Just watching Simon Johnson's Sunday afternoon recital from St Paul's - the first he's played in the current series commemorating 150 years of the 1872 organ. He's just opened with his arrangement of Holst's Uranus and has used his nose several times to play a note whilst his hands have been full! Thoroughly recommend this series of recitals involving all three organists.

Watching? As on You Tube... is there a link if it was

Link to comment
Share on other sites

2 minutes ago, Peter Allison said:

Watching? As on You Tube... is there a link if it was

Here is the link: 

I haven’t got round to watching it yet, but I’ve enjoyed the other recitals in the series, all of which are still available on the St Paul’s YouTube channel. 

Link to comment
Share on other sites

40 minutes ago, OwenTurner said:

I think there's something going on with a pencil in this - jump to 45 mins in for about 5 mins. Player is Claire Innes Hopkins, on Hradetzky 1973 IV / 40.

 

Yes, that's right, Owen - this is the Dubois piece, cited above - Marche des Rois Mages - the held note supposedly representing the star. I think the composer actually specifies 'une gomme' to be used to fix the note!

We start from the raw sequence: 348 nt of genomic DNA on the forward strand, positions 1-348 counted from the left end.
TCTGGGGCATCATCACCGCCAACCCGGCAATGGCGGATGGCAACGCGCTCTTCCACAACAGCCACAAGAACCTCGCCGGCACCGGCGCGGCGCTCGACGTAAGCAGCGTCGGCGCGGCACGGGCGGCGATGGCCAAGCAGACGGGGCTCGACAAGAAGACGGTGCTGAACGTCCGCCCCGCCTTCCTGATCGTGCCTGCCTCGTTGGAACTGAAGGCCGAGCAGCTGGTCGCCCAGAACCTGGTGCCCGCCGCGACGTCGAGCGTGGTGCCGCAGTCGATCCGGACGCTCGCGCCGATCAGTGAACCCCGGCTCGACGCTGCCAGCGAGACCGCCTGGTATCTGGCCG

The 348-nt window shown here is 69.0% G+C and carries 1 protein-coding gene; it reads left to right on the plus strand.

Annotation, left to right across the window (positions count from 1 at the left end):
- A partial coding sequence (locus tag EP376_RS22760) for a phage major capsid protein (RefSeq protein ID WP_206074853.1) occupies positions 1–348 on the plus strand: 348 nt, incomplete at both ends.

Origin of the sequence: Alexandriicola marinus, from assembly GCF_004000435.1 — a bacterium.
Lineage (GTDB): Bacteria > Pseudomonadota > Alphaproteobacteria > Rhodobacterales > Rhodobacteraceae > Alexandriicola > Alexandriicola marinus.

Link to comment
Share on other sites

Actually he suggests a third hand (presumably a 2nd person!). Or a small weight. He suggests it can be sustained or intermittent, and that the tremulant can be used from time to time (if my French isn't misleading me).

 

Link to comment
Share on other sites

Possibly the record for the most number of people required to play a piece of organ music is held by Daniel Roth at Saint-Sulpice. In at least one video he has, in addition to himself, two registrants, a page turner and of course the camera operator!

I hope the nose technique isn't widespread as I tend not to wipe down keyboards before I start playing on an unfamiliar instrument (not that I've actually played anything other than my home practice organ since the start of the COVID-19 pandemic) but if Uranus becomes popular in the repertory I might need to reconsider.